Speaking of Andy Rooney, I am getting so tired of grumpy old white men running things. Just tired. Tired. And I’m getting grumpy–like those old white men.
I can get behind a woman who can speak the truth about the Old Boys’ Club right to their faces. Call them out. Stand up to them. Call the bluff on their obfuscations. Such a woman empowers other women. I feel intense gratitude for people who don’t let the boors hide their bad behavior under a veneer of Good Old Boy bluster.
Stridently calling out bad behavior is not the same thing as being mean. Sometimes you have to be strident to be heard above the bluster and the big money.
I laughed out loud at the Elle article by R. Eric Thomas. Google it–you know how.
Can someone tell Bernie that pointing at people comes across and hostile, and emphasizes all the negatives of the grumpy old white man persona?
Some of you are older white men. I have no quibble with you, per se. I just want to try something different in the White House for a while.
Dear Sweet Thor, I know I said that I love the sound of your happy chirpy morning purr, and I do. Thing is, “morning” is the operative word in that sentence. It resonates a little differently at 3:30.
I love the way you pat my face so sweetly with your paw, but again, what is sweet at 5:30 only startles and annoys me at 4:00. The same is true of whiskers in my face, of walking up and down my body with your needle-fingers, of licking my hands. Please know that, no matter how much you lick my hands, I will not be petting you before the alarm goes off.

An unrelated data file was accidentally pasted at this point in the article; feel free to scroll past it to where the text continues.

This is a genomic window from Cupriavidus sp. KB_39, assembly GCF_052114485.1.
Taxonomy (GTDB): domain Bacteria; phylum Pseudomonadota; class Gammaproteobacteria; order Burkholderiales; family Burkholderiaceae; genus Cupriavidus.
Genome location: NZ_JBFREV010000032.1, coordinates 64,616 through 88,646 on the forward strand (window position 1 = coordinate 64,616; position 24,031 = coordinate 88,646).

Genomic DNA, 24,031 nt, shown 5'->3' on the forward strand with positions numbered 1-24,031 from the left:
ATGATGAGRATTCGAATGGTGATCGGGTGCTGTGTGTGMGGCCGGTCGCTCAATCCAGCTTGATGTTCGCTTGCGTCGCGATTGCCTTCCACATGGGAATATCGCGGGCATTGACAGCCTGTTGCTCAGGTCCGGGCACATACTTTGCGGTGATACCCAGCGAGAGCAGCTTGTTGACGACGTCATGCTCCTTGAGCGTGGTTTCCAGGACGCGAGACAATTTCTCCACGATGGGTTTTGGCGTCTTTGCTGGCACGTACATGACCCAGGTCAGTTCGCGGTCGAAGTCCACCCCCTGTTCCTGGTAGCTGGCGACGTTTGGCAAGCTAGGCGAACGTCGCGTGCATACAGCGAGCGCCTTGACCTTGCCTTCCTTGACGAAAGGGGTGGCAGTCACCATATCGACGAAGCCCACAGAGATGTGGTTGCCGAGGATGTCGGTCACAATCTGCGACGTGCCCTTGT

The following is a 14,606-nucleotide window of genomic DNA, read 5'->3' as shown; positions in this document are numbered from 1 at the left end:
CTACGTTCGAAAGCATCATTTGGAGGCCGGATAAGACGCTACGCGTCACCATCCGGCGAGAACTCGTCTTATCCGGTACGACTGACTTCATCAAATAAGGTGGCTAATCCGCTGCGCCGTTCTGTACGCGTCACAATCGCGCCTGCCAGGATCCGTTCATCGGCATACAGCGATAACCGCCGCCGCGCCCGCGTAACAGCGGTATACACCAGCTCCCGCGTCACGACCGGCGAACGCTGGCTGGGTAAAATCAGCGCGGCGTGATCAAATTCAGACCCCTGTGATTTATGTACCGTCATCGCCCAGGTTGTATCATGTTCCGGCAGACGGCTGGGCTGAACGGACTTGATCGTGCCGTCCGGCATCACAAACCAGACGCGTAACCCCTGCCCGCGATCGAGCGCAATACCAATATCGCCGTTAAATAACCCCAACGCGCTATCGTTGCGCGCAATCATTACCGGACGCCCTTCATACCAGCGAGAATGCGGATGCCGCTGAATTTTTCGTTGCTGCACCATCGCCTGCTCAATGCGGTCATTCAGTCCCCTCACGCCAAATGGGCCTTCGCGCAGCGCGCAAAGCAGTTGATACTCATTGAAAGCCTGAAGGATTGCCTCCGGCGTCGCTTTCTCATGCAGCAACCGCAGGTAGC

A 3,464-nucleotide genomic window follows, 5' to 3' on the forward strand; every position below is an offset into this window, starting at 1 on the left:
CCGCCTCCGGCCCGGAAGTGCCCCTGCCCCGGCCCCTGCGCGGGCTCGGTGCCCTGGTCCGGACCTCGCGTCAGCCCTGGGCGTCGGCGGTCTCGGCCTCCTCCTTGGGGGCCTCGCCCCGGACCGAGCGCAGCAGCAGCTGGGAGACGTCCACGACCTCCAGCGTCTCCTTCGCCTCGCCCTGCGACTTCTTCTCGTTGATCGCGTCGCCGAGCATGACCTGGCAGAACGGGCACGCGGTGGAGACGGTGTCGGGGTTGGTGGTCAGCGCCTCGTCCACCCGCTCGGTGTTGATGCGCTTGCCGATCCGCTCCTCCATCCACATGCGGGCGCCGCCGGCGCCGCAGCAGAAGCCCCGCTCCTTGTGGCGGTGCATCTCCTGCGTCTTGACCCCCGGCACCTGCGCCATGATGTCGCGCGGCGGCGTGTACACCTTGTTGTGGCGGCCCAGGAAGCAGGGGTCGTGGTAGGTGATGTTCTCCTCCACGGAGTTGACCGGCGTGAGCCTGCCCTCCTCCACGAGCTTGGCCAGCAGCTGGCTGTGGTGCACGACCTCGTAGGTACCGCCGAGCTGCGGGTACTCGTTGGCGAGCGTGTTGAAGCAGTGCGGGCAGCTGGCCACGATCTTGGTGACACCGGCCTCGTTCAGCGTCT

So far in my life, I have a 100% record of waking up in the morning–not always on time, I grant you, but usually–so you do not need to check on me every fifteen minutes from 3:30 onward to make sure whether I am still alive. Further, rolling over, stretching out my legs, yawning–these are not signals of my imminent awakening. They usually help me get back to sleep, unless, of course, someone is trying to wake me up.
One more thing, small dude: While I work hard at being culturally competent, I am never going to sniff your butt. You can stop offering. Especially in the night when I am trying to sleep.
See you in the morning, Sweetie.
Gratitude List: 1. Boy has been writing poems. “Who assigned you that prompt?” I ask. “Oh, I just decided to write a poem for fun.” Heart is melting. 2. Stretching and breathing. In-spir-ation. 3. Last night, I looked back through my New Orleans 2003 journal. I need to get back into doing watercolor sketches. 4. Carving spaces for myownself 5. All the little signs of spring.
Today, during the quiet moments between things, make a conscious effort to breathe deeply, down into your roots. Feel your spine straighten and your branches extend out and up.
Gratitude List: 1. The sweet little chirpy purr of a small cat who is happy that his human is awake. 2. Homemade soup 3. Making little changes to routines 4. The intense excitement of a small boy preparing for a competition. You’d think he was flying to California, with the seriousness of his planning and preparations. 5. Breath.